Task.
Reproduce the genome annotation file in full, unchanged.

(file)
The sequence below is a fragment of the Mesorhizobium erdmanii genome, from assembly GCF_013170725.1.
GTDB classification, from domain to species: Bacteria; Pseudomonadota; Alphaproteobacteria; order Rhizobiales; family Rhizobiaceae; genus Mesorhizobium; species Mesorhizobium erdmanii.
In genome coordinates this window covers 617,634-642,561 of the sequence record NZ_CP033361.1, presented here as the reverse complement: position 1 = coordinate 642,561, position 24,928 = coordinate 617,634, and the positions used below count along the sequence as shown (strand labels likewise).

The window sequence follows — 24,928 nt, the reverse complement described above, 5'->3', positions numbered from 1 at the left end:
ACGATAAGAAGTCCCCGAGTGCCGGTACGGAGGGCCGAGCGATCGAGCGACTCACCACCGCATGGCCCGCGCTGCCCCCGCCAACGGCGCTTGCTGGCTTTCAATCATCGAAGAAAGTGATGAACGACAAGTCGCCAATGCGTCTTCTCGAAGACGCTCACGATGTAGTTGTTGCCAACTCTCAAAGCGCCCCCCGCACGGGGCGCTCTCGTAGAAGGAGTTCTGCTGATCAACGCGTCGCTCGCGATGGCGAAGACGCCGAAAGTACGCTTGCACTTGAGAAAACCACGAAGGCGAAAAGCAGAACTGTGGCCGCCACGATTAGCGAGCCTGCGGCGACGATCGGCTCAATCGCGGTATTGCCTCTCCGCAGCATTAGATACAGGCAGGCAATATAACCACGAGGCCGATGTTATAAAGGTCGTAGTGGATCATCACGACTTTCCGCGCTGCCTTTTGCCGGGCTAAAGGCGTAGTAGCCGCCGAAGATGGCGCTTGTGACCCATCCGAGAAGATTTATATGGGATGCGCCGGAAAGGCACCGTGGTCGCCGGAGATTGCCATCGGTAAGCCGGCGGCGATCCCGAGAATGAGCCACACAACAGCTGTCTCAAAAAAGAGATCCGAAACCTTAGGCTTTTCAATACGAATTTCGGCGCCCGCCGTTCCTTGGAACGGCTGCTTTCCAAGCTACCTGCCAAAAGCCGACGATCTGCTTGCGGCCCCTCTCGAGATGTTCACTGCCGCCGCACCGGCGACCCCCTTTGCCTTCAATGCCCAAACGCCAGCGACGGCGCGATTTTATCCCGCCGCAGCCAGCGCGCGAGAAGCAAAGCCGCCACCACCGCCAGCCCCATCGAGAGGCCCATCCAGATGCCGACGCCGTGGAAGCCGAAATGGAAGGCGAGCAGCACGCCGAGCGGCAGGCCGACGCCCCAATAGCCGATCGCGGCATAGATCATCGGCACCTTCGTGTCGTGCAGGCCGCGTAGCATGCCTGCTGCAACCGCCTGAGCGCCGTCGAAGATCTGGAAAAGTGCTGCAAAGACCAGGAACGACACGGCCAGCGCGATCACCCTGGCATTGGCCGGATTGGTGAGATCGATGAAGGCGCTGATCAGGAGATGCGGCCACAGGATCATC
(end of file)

The sequence below is a fragment of the Mesorhizobium erdmanii genome, from assembly GCF_013170725.1.
GTDB classification, from domain to species: Bacteria; Pseudomonadota; Alphaproteobacteria; order Rhizobiales; family Rhizobiaceae; genus Mesorhizobium; species Mesorhizobium erdmanii.
In genome coordinates this window covers 617,634-642,561 of the sequence record NZ_CP033361.1, presented here as the reverse complement: position 1 = coordinate 642,561, position 24,928 = coordinate 617,634, and the positions used below count along the sequence as shown (strand labels likewise).

The window sequence follows — 24,928 nt, the reverse complement described above, 5'->3', positions numbered from 1 at the left end:
ACGATAAGAAGTCCCCGAGTGCCGGTACGGAGGGCCGAGCGATCGAGCGACTCACCACCGCATGGCCCGCGCTGCCCCCGCCAACGGCGCTTGCTGGCTTTCAATCATCGAAGAAAGTGATGAACGACAAGTCGCCAATGCGTCTTCTCGAAGACGCTCACGATGTAGTTGTTGCCAACTCTCAAAGCGCCCCCCGCACGGGGCGCTCTCGTAGAAGGAGTTCTGCTGATCAACGCGTCGCTCGCGATGGCGAAGACGCCGAAAGTACGCTTGCACTTGAGAAAACCACGAAGGCGAAAAGCAGAACTGTGGCCGCCACGATTAGCGAGCCTGCGGCGACGATCGGCTCAATCGCGGTATTGCCTCTCCGCAGCATTAGATACAGGCAGGCAATATAACCACGAGGCCGATGTTATAAAGGTCGTAGTGGATCATCACGACTTTCCGCGCTGCCTTTTGCCGGGCTAAAGGCGTAGTAGCCGCCGAAGATGGCGCTTGTGACCCATCCGAGAAGATTTATATGGGATGCGCCGGAAAGGCACCGTGGTCGCCGGAGATTGCCATCGGTAAGCCGGCGGCGATCCCGAGAATGAGCCACACAACAGCTGTCTCAAAAAAGAGATCCGAAACCTTAGGCTTTTCAATACGAATTTCGGCGCCCGCCGTTCCTTGGAACGGCTGCTTTCCAAGCTACCTGCCAAAAGCCGACGATCTGCTTGCGGCCCCTCTCGAGATGTTCACTGCCGCCGCACCGGCGACCCCCTTTGCCTTCAATGCCCAAACGCCAGCGACGGCGCGATTTTATCCCGCCGCAGCCAGCGCGCGAGAAGCAAAGCCGCCACCACCGCCAGCCCCATCGAGAGGCCCATCCAGATGCCGACGCCGTGGAAGCCGAAATGGAAGGCGAGCAGCACGCCGAGCGGCAGGCCGACGCCCCAATAGCCGATCGCGGCATAGATCATCGGCACCTTCGTGTCGTGCAGGCCGCGTAGCATGCCTGCTGCAACCGCCTGAGCGCCGTCGAAGATCTGGAAAAGTGCTGCAAAGACCAGGAACGACACGGCCAGCGCGATCACCCTGGCATTGGCCGGATTGGTGAGATCGATGAAGGCGCTGATCAGGAGATGCGGCCACAGGATCATC